On 3 August 2013, Forfar claimed arguably the biggest result in their history when they defeated Rangers 2–1 at Station Park in the first round of the 2013–14 Scottish League Cup, with both goals coming from Gavin Swankie.
In 2014–15 season Campbell almost led Forfar to their best achievement in modern times, a League One title, but missed out to Morton and lost a 3–1 lead to Alloa in the play-off final. They will remain in Scottish League One for 2015–16. However, after seven years in charge of the side Campbell was sacked in December 2015, following a 1–0 defeat to Cowdenbeath left them third bottom of League One. Assistant manager Stewart Petrie was named as caretaker manager until a successor to Campbell was appointed.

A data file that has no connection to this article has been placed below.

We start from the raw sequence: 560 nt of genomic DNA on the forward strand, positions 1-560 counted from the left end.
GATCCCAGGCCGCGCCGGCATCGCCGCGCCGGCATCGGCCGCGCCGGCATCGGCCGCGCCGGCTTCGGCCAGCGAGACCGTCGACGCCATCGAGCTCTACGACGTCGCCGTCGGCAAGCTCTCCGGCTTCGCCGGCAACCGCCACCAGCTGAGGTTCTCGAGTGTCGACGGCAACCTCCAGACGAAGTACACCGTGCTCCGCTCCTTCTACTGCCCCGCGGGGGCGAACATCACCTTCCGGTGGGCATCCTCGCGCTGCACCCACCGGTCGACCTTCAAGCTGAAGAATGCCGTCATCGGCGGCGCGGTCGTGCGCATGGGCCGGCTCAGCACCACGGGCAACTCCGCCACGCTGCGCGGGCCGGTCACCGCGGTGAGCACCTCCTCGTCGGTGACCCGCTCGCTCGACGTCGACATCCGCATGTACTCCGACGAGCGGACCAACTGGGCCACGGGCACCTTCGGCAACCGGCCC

A week after Campbell was sacked, The Loons appointed former Airdrieonians manager Gary Bollan as his successor. Forfar had a disastrous season and finished bottom of League One, which meant automatic relegation to League Two. A swift return seemed to be on the cards with the team holding first place for virtually all season, only to collapse at the end and finish 2nd behind Arbroath. They had a second chance to be promoted via the play-offs, however, and they made the most of it, beating Annan Athletic and Peterhead to return to League One.
Record goal scorer: John Clark (127, 1978–1991)
Most goals in a season: Dave Kilgour, 45, Division II, 1929–30
Most appearances: Ian McPhee (534, 1979–1998)
Note: Flags indicate national team as defined under FIFA eligibility rules. Players may hold more than one non-FIFA nationality.